Pursuant to the superceding information, Officer Masci observed the Defendant riding a bicycle on a public sidewalk. The Defendant did not have identification sufficient to allow the officer to issue Defendant a summons. As the officer attempted to take defendant into custody, "defendant flailed his arms, kicked his legs, and pushed his body back and forth, refusing to be handcuffed." See, superceding information dated August 21, 2013, p 2.
These allegations are sufficient to sustain the charge of Resisting Arrest. See, People v. Yarborough, 19 Misc.3d 520, 526, 852 N.Y.S.2d 751 (S Ct, Bronx Cty, 2008) (Information sufficient which alleged that defendant "flailed his hands and twisted his body" in effort to avoid being handcuffed.)
Defendant asserts that the Resisting Arrest charge must be dismissed "because the information fails to establish that the arrest was authorized." See, Defendant's Memorandum of Law attached to his supplemental motion dated July 23, 2013, p 7.
It is true that "an unauthorized arrest will bar a charge of Penal Law Sec. 205.30." See, People v. Mohamadou, 182 Misc.2d 77, 79, 698 N.Y.S.2d 445 (Crim Ct, NY Cty, 1999). However, "if the police officer had reasonable cause to believe that an offense was being committed at the time of the original confrontation then he has a right to arrest." 182 Misc.2d at 81. Thus, "a resisting arrest charge is valid even if the defendant was acquitted of the underlying offense provided the arrest is authorized." 182 Misc.2d at 81, citing People v. Williams, 25 N.Y.2d 86, 302 N.Y.S.2d 780 (1969). See, also, People v. Martin, 222 A.D.2d 528, 635 N.Y.S.2d 246 (2d Dept, 1995); Matter of Christopher B., 122 Misc.2d 377, 471 N.Y.S.2d 228 (Fam. Ct, NY Cty, 1984).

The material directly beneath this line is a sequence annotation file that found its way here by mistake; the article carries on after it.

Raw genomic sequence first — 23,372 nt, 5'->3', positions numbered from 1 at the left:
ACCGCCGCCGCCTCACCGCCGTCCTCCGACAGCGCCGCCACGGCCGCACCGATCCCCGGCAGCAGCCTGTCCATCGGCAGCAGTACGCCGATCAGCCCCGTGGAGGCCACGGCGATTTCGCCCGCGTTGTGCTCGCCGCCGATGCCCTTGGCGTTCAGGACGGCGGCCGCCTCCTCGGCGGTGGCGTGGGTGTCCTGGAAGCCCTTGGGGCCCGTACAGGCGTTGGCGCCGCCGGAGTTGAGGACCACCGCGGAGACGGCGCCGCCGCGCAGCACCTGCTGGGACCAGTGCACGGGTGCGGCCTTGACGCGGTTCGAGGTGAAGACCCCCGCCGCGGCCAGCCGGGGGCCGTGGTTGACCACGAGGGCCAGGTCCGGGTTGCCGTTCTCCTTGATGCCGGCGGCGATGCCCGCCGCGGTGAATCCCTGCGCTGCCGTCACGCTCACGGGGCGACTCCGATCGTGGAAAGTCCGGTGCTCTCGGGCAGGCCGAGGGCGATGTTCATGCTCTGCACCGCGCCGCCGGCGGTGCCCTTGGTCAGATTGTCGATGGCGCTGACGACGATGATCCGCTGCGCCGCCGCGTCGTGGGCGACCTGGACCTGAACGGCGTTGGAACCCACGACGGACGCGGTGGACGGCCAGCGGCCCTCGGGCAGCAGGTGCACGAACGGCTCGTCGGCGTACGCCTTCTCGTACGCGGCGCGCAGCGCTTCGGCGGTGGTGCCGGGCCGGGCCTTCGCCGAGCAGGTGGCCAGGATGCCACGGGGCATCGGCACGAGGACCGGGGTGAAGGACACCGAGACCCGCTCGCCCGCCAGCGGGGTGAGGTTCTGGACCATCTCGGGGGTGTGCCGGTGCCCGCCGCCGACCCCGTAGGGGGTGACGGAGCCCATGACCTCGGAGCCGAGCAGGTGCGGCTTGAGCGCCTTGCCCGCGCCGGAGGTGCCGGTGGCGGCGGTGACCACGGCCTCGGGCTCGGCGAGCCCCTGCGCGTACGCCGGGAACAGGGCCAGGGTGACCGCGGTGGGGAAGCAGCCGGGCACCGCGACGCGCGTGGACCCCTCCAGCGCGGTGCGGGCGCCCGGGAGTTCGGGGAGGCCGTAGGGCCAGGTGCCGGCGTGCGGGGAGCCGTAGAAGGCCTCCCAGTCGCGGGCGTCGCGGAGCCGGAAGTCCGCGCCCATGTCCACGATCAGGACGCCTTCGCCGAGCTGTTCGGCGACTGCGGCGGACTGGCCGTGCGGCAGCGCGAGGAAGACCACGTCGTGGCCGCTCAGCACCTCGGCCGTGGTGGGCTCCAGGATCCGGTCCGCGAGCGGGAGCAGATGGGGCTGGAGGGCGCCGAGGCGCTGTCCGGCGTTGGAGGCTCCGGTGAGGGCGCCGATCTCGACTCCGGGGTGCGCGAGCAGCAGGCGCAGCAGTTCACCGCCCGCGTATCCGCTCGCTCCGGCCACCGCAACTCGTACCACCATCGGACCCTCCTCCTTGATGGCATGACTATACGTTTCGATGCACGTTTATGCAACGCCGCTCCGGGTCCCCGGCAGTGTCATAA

In fact, a defendant can be convicted of Resisting Arrest even if he "was never charged with the particular offenses for which he was being arrested at the time he resisted arrest." See, People v. Thomas, 239 A.D.2d 246, 247, 657 N.Y.S.2d 184 (1st Dept, 1997), citing, Matter of James T., 189 A.D.2d 580, 592 N.Y.S.2d 36.
The superceding information states that the Defendant was riding a bicycle on a sidewalk. This would constitute a violation of AC Sec. 19-176(b), which states "No person shall ride a bicycle upon any sidewalk unless permitted by an official sign." The violation of this subsection is a civil penalty "of not more than one hundred dollars."
The superceding information indicates that the officer intended to issue a summons to the Defendant for this violation, however, Defendant did not have any identification. At that point, the officer attempted to take the Defendant into custody, presumably so he might ascertain Defendant's identity at the police precinct.
"(A) police officer's authority to effect a custodial arrest for a violation...remains valid even where the officer has the option of issuing a summons instead." See, People v. Rodriguez, 84 A.D.3d 500, 501, 922 N.Y.S.2d 384 (1st Dept, 2011), citing People v. Lewis, 50 A.D.3d 595, 857 N.Y.S.2d 88 (1st Dept, 2008), lv app den, 11 N.Y.3d 790, 866 N.Y.S.2d 616 (2008). See, also, People v. Hagood, 93 A.D.3d 533, 534, 940 N.Y.S.2d 261 (1st Dept, 2012).
Therefore, since the detention of the Defendant was authorized, the Resisting Arrest charge is facially sufficient. Defendant's motion to dismiss is denied.
OTHER RELIEF REQUESTED
Defendant has moved for suppression of any statements he allegedly made to law enforcement personnel. This motion is granted to the extent of ordering a pre-trial hearing at which the issue of whether or not Defendant's statements are admissible, and whether or not there was probable cause for the Defendant's arrest will be considered.
Defendant seeks suppression of any prior bad acts or immoral conduct. A hearing to determine whether or not any evidence of prior bad acts or immoral conduct by the Defendants will be conducted by the trial judge, prior to any trial of this matter.
All other arguments and requests for any additional hearings and relief that have been advanced by the Defendant has been reviewed and rejected by this Court as being not applicable, or without merit.
This shall constitute the opinion, decision, and order of the Court.